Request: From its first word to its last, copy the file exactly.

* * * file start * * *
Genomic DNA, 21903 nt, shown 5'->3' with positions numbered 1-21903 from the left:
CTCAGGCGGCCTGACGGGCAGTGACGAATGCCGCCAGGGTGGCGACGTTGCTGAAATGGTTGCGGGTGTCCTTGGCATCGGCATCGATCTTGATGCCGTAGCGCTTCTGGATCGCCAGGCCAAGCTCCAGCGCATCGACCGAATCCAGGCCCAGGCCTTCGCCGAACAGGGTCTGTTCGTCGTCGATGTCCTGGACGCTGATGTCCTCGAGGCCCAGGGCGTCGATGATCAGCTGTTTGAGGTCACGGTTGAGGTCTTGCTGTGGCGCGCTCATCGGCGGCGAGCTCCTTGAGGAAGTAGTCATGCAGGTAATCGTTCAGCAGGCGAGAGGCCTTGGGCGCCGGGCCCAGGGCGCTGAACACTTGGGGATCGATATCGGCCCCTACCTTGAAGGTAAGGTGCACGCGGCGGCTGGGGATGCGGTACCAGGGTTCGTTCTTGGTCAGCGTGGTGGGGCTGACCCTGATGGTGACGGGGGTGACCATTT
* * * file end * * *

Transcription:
Genomic DNA, 21903 nt, shown 5'->3' with positions numbered 1-21903 from the left:
CTCAGGCGGCCTGACGGGCAGTGACGAATGCCGCCAGGGTGGCGACGTTGCTGAAATGGTTGCGGGTGTCCTTGGCATCGGCATCGATCTTGATGCCGTAGCGCTTCTGGATCGCCAGGCCAAGCTCCAGCGCATCGACCGAATCCAGGCCCAGGCCTTCGCCGAACAGGGTCTGTTCGTCGTCGATGTCCTGGACGCTGATGTCCTCGAGGCCCAGGGCGTCGATGATCAGCTGTTTGAGGTCACGGTTGAGGTCTTGCTGTGGCGCGCTCATCGGCGGCGAGCTCCTTGAGGAAGTAGTCATGCAGGTAATCGTTCAGCAGGCGAGAGGCCTTGGGCGCCGGGCCCAGGGCGCTGAACACTTGGGGATCGATATCGGCCCCTACCTTGAAGGTAAGGTGCACGCGGCGGCTGGGGATGCGGTACCAGGGTTCGTTCTTGGTCAGCGTGGTGGGGCTGACCCTGATGGTGACGGGGGTGACCATTT